I know this is a dejavu but let me please explain my problem.
When booting 13.04 installation media EFI mode get to a black screen with Grub version 2.00-l3ubuntu3 version appears after selecting "install" or "try Ubuntu", there appear error messages:
- failure reading sector ... from 'cd0'
- you need to load the kernel first

  1. I have a Dell Vostro 3560 with Windows 8.
  2. I have downloaded and burned ubuntu-13.04-desktop-amd64.iso. Hashes checked.
  3. I've booted from the dvd with Secure Boot enabled.
  4. The same happens when Secure Boot is disable.
  5. When booting with Legacy BIOS, installation starts.

I tried Ubuntu without installing and looks OK. BUT, I did not follow the installation because in https://help.ubuntu.com/community/UEFI#Converting_Ubuntu_into_EFI_mode there appears "if the other systems (Windows Vista/7/8, GNU/Linux...) of your computer are installed in EFI mode, then you must install Ubuntu in EFI mode too.", which is the case in my computer.

I have read many similar questions and the corresponding answers from people in this forum, but till now I haven't found a solution.

Could someone help me on this subject?

Thanks in advance!

  • Possible duplicate of askubuntu.com/q/208405 and askubuntu.com/q/298819/102029 – geezanansa Jun 1 '13 at 14:48
  • So that means there is at least three questions asking the same specific thing and yet nobody gets the gist? - yet... – geezanansa Jun 1 '13 at 14:59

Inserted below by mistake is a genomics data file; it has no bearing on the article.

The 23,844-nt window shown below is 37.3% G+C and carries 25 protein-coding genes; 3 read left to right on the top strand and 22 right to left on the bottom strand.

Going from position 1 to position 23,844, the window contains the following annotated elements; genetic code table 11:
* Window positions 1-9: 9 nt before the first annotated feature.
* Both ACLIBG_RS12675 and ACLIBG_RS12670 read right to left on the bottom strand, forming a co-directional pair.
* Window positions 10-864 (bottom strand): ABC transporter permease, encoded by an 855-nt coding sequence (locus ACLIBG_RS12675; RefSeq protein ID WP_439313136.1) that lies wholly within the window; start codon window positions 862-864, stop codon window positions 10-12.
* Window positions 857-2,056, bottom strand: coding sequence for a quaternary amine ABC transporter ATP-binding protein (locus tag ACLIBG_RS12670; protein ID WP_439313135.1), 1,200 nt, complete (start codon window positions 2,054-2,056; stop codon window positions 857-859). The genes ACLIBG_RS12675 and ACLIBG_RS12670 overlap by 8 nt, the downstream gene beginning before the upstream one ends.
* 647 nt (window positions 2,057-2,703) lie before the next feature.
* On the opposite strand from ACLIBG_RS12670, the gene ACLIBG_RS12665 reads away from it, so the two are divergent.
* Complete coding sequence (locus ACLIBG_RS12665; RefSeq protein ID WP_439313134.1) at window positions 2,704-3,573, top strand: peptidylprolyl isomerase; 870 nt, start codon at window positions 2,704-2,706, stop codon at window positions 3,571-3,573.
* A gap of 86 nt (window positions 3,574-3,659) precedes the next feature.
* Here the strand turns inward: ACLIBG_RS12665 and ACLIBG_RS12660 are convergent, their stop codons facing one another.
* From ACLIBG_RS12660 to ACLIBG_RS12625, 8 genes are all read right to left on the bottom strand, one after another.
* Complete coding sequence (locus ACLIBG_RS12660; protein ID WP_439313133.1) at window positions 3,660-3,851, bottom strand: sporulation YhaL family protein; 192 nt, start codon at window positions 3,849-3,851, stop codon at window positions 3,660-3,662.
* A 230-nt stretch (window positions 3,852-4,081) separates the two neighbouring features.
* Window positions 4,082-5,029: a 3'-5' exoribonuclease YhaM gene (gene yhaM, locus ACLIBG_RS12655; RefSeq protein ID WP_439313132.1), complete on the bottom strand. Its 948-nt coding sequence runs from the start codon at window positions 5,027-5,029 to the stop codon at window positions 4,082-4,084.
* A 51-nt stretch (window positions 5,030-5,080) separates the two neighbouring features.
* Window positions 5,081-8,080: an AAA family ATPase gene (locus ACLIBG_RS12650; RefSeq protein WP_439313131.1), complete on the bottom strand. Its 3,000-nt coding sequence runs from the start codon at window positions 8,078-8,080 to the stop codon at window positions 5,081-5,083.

• It could because your U/EFI firmware specification is EFI 1.1 which is purely Intel's work and not the collaborated UEFI versions. This may mean your firmware has been hard coded to favour microsoft efi boot loader/manager and can not see the vmlinuz files Ubuntu is trying to use!? To confirm which U/EFI specification your hardware uses just drop to grub command line (press "c" at the black and white grub screen you describe in question) after booting U/EFI mode and run lsefisystab to show information regarding your U/EFI specification. – geezanansa Jun 1 '13 at 15:19
  • Is it possible - that it is necessary to delete the recovery partition for to install dual-boot ? ( after disabling uefi in bios and enabling efi in bios ? ) – dschinn1001 Jun 19 '13 at 8:37
  • running boot-repair to install grub-efi after installing using legacy/bios mode does not resolve the issue of being unable to boot installation media using UEFI mode. This is necessary to repair grub-efi or using efibootmgr to fix/edit bootloaders on an uefi based system (using boot-repair, grub 2 disc, Ubuntu installation media or Parted Magic) How to resolve "you need to load kernel first" when booting any media using UEFI????? – geezanansa Aug 13 '13 at 20:46

I tried the Ubuntu Studio as well as Ubuntu - both fail to start in UEFI mode using the Live DVD image.